Book Review: Tiger’s Eye by Inga Clendinnen

Tiger's Eye by Inga ClendinnenI’ve mentioned in other posts that I like reading book blurbs. Rightly or wrongly, I often judge a book by its back cover.  The blurb for Tiger’s Eye, actually an extract from a review in the Australian newspaper The Age, absolutely sold the book to me, while strangely revealing little about the book’s content:

“This is a rare book, and rare in its own time.  It is memoir, history, fiction, a documenting of filial gratitude and ingratitude, and a record of the cauldron experience of a near-fatal illness, all bundled, coherently – that’s the miracle – between covers.  And written with a white intensity that assaults the way a Southern Ocean breaker does: first, shock, then – exhilaration…

The paradox of this intensely personal, powerfully intelligent memoir is that it lets the reader through while leaving Clendinnen and the people she anatomises with their skins on and mystery intact…I am reminded of Sylvia Plath’s last poems, not because Clendinnen is derivative – she is indelibly herself – but because she, too, can extrude clarity out of chaos.”

I knew nothing about the writer and had never heard of the title, but standing dithering in the bookshop I decided that at only £1 it was worth a gamble, so I took it home.  Then I spent months not reading it and looking at its glossy black spine, questioning the impulse which had made me buy it – would I be wasting my precious reading time by even starting it?

But when I finally read it, I loved it.  Absolutely loved it.

Clendinnen is an Australian historian and has written books on a wide range of subjects, including the Holocaust, the Aztecs, and Aboriginal Australians.  This book, while describing itself as a memoir, is much, much more than that.  It would be a mistake to slide it neatly into the category of non-fiction or biography.  This is how the book begins:

“A decade ago, when I was in my early fifties, I fell ill.  ‘Fall’ is the appropriate word; it is almost as alarming and quite as precipitous as falling in love.  It is even more like falling down Alice’s rabbit hole into a world which might resemble this solid one, but which operates on quite different principles. Pain, death and loneliness are domestic presences there, in grey-green masks and gloves.  So are humour and kindness, which come in all sorts of uniform.  You are granted the dubious privilege of being a child again in a place which sometimes resembles a child’s nightmare, and at others a well-run nursery.

It is also a world in which, like Alice, you are subject to unscheduled and surprising transformations.

This is not the story of a medical crisis… This is the story of what happened when I fell down my rabbit hole.”

We are first invited to share in Clendinnen’s experiences of her illness, which is getting progressively worse, and her time in hospital: sometimes tragic; sometimes comic.  Just at the point when you’re starting to feel comfortable with the way this memoir is developing, she begins to reminisce about her childhood.  Still all well and good, although you can sense a shift, as if the wind has changed direction, in how her still-sharp brain is dealing with the shock of illness.  She has turned to the past rather than the present.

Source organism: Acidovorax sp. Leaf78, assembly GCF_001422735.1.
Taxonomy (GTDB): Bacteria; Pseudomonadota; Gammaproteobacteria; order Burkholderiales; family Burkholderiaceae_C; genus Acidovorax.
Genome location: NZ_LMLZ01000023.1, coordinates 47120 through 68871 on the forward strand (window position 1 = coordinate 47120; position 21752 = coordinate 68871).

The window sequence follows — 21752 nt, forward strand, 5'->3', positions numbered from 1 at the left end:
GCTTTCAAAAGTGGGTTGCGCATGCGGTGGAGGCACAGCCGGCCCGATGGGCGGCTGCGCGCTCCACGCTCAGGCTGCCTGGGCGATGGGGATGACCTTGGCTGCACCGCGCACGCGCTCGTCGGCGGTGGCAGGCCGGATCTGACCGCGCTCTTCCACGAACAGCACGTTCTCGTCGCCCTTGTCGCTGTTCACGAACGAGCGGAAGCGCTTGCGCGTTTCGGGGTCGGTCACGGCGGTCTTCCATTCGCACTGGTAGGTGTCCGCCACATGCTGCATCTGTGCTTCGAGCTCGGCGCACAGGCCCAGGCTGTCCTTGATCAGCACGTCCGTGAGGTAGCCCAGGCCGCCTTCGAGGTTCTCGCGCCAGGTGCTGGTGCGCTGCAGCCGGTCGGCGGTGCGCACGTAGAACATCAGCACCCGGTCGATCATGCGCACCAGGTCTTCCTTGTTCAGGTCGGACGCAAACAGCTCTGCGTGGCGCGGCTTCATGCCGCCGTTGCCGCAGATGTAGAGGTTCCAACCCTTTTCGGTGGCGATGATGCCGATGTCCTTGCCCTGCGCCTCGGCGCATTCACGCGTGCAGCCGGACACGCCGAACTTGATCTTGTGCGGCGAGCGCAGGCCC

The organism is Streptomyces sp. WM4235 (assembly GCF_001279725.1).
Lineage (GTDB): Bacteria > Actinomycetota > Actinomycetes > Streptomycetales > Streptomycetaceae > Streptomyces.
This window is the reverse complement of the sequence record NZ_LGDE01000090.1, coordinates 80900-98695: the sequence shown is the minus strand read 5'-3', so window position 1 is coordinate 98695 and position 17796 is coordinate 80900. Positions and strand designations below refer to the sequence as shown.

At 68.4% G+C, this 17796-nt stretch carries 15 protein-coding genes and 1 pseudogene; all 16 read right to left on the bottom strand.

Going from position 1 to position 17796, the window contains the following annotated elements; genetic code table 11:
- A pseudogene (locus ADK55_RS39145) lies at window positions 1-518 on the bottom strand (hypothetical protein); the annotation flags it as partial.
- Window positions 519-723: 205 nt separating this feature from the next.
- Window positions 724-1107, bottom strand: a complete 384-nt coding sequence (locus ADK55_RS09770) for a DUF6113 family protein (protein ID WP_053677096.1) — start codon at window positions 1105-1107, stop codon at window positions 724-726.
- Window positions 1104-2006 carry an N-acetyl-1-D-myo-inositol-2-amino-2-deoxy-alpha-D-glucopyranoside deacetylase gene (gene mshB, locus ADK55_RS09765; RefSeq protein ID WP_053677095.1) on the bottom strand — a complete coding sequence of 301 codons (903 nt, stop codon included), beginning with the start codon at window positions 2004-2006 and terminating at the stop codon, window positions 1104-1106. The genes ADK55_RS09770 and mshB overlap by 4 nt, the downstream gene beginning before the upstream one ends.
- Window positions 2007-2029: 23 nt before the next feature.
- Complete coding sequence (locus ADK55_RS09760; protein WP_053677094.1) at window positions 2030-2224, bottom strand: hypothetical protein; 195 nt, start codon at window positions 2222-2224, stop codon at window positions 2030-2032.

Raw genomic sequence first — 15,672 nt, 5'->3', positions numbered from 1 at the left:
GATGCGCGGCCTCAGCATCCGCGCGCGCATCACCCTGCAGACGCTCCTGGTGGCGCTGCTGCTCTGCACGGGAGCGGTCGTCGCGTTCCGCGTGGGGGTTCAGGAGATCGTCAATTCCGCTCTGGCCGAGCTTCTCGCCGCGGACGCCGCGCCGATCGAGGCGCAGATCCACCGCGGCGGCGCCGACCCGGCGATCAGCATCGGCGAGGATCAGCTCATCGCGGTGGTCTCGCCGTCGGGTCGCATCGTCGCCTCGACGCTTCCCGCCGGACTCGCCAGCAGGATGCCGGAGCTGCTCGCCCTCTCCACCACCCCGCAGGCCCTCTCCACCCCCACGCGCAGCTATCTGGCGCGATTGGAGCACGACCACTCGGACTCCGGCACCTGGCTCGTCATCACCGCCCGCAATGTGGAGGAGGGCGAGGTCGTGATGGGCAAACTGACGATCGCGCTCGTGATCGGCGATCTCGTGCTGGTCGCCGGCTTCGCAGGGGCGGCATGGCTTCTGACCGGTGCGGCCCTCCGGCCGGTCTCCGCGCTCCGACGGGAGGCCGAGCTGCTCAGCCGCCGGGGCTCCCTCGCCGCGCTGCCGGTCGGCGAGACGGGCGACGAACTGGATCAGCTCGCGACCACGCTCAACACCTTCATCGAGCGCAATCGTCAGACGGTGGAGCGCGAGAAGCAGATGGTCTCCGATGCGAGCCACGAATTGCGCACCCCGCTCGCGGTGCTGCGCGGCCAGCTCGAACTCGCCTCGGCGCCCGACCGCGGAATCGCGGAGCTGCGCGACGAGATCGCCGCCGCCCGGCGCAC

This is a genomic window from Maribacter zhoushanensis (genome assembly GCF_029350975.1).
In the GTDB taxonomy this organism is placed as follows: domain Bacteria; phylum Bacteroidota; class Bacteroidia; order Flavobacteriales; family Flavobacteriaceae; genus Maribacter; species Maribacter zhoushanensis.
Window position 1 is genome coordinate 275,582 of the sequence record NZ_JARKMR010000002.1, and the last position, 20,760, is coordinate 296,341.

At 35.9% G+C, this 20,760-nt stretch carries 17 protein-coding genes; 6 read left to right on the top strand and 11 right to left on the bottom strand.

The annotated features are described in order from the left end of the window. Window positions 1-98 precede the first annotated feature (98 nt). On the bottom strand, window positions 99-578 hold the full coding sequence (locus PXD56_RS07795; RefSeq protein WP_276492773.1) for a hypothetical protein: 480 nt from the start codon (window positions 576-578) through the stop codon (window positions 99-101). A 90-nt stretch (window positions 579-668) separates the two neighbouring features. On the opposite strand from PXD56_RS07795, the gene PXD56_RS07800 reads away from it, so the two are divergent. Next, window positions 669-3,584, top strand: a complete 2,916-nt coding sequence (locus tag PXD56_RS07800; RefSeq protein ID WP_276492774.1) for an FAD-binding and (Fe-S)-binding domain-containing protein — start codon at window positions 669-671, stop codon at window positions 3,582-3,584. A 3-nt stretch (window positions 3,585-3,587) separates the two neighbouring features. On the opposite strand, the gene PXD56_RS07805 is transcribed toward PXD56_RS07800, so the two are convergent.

Suddenly you realise that you are no longer reading about her memories, but that she is creating fiction.  I had to stop and query this, turning back the pages to check for the transition, which is so seamless I missed it.  In a brief earlier aside, Clendinnen considers the way in which our childhood memories become infused with fiction in order to plug gaps or soften blows.  Now she runs with this by inserting actual stories (true fiction?) into her memoir, rather than the fiction she realises she has created of her own childhood.

It’s fascinating reading, but you can’t dismiss the uncomfortable feeling that her mind is becoming fragmented, and increasingly disjointed, right before your eyes.  Finding an unreliable narrator outside of fiction, when memoirs and biographies are supposed to be true accounts of a person’s life, is unsettling but exciting.

This writing style won’t be for everyone as you do need to keep on your toes a little bit to follow Clendinnen’s train of thought, but I was delighted with the book.  Once you understand what she’s doing, and what she’s asking you to think about, it’s easy to follow.  I found it such a refreshing way of writing – so imaginative, so perceptive.  It’s one which would be a delight to read again at different stages of your life – the type where you discover something new to mull over every time you pick it up.

It just goes to show that you should never be afraid to try something new.  A book you’ve never heard of before might just open up a whole new world: a different genre, author, culture or historical period which you’d not previously explored, perhaps.  I’m now keen to try one of Clendinnen’s straight historical works and see if her writing there is just as good…

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2 Comments (+add yours?)

  1. Nishita
    Jan 08, 2013 @ 11:22:11

    Lovely review. That blurb actually makes the book sound a little pretentious and intimidating. It’s your review that sells the book.

    Reply

    • TheBrontëSister
      Jan 12, 2013 @ 21:01:13

      Ah thanks! Yes I do see that… I think I must have been in the right frame of mind when I picked it up. Plus the cover was striking. But glad to hear that my review struck a chord! 🙂

      Reply

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